Budd Schulberg’s endgame: the apprehension of Leni Riefenstahl

Sara Ben-Isaac's picture
November 5, 2020
United Kingdom
Subject Fields: 
Contemporary History, Film and Film History, German History / Studies, Jewish History / Studies, Holocaust, Genocide, and Memory Studies

Budd Schulberg (1914-2009) was a Hollywood brat, famous by his mid-20s for writing a scathing novel about the studio system, What Makes Sammy Run? (1941).  He went on to an illustrious career in-and-out of motion pictures, notably as boxing editor for Sports Illustrated magazine.  Attaining an academy award for screenwriting (On the Waterfront, 1954), Schulberg was instrumental in the immediate postwar period in apprehending filmmaker Leni Riefenstahl, who abetted Hitler’s rise to power and was a confidant of Der Führer.  Schulberg, more than anyone else, assured that film was featured at the Nuremberg trials.  Yet despite his ardent and scrupulous efforts, the National Socialist movie industry, and its key players besides Riefenstahl, rarely were brought to account.  This story is part of a larger, mostly unheralded tale of Hollywood Jews’ roles in filmmaking during the Second World War when they willingly accorded Gentiles the top billing.  Prior to Schulberg coming on the scene, writer Leo Rosten—best known for The Joys of Yiddish—was, as an intimate of President Franklin D. Roosevelt, the secret, leading interlocutor between Washington and Hollywood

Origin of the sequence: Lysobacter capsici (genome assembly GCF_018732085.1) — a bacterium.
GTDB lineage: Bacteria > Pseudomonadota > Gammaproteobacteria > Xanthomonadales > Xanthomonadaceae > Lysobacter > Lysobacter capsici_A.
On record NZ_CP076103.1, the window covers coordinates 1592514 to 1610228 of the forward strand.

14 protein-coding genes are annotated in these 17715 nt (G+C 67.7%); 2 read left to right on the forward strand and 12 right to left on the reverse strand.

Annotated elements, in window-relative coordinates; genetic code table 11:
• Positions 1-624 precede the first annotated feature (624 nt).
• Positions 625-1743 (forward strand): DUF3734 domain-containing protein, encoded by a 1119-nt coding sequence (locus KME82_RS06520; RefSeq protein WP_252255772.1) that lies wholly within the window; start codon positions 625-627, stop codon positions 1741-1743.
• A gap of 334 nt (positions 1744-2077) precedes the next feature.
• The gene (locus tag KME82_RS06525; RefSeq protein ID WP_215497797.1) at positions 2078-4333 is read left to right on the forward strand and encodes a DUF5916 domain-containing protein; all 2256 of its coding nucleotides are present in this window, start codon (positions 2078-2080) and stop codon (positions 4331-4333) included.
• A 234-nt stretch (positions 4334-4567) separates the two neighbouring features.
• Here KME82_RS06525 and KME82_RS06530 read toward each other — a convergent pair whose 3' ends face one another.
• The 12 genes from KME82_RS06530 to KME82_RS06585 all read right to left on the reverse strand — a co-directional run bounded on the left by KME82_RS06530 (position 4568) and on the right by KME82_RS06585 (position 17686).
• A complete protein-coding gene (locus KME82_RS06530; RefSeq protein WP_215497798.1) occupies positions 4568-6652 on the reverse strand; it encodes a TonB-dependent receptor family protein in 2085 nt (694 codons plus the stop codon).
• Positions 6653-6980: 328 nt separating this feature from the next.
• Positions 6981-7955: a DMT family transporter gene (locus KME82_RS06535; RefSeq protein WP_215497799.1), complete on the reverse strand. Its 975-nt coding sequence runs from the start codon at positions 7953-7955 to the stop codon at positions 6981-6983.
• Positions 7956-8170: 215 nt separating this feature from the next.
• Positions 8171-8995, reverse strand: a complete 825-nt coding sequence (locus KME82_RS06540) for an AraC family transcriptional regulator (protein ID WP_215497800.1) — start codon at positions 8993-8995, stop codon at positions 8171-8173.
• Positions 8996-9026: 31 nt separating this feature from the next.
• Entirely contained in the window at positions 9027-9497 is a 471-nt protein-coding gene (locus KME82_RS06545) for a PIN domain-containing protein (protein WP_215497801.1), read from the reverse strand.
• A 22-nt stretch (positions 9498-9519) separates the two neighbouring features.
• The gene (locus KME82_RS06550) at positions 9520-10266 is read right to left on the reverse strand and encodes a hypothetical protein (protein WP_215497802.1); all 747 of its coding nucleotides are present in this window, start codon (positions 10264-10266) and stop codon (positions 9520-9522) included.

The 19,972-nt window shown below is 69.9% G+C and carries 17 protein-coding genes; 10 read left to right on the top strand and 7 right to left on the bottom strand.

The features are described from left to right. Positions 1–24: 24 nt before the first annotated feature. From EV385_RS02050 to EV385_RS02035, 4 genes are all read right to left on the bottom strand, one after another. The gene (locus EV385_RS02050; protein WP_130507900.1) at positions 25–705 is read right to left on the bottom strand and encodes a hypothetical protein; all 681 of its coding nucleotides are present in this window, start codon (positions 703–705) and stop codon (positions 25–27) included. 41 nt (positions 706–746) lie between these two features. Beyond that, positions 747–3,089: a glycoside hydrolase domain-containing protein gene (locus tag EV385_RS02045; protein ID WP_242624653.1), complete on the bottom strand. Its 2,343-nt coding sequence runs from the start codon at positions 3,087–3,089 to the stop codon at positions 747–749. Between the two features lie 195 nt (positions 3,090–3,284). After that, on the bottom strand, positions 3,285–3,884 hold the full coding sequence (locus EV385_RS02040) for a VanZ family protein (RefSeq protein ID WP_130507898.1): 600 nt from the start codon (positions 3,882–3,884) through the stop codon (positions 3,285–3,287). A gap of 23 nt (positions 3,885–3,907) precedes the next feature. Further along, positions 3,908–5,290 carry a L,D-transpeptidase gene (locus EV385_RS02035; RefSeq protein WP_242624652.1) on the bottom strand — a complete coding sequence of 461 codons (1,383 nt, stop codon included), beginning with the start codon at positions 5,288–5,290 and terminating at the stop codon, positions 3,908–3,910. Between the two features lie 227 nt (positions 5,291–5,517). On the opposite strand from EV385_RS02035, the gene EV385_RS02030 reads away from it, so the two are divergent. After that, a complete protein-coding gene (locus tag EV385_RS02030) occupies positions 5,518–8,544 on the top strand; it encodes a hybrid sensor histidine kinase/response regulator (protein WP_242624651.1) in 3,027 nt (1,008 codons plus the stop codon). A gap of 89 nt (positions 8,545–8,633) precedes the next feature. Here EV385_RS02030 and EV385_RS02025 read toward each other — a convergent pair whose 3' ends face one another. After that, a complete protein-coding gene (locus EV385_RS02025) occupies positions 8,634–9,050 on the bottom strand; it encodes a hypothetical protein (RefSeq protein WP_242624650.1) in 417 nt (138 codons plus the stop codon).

This presentation is based on Berkowitz’s work as a William J. Lowenberg Memorial Fellow on America, the Holocaust, and the Jews at the Mandel Center for Advanced Holocaust Studies, United States Holocaust Memorial Museum, Washington, D.C., fall 2016; a Remarque Institute Fellow at New York University, January-May 2017; and with generous support from Dartmouth College for research in its special collections, summer 2018.


Michael Berkowitz is Professor of modern Jewish history in the Department of Hebrew & Jewish Studies at UCL and editor of Jewish Historical Studies: Transactions of the Jewish Historical Society of England (UCL Press).  His current book-in-preparation is Washington’s Secret Hollywood Connection, and two others are in progress on the subject of Jews and photography.  His most recent monograph is Jews and Photography in Britain (University of Texas Press, 2015).  A native of Rochester, New York, he joined UCL in 1997 after having published his first two books with Cambridge University Press.  Author of The Crime of My Very Existence: Nazism and the Myth of Jewish Criminality (University of California Press, 2007), this term he is teaching a MA seminar on the historiography of the Holocaust.




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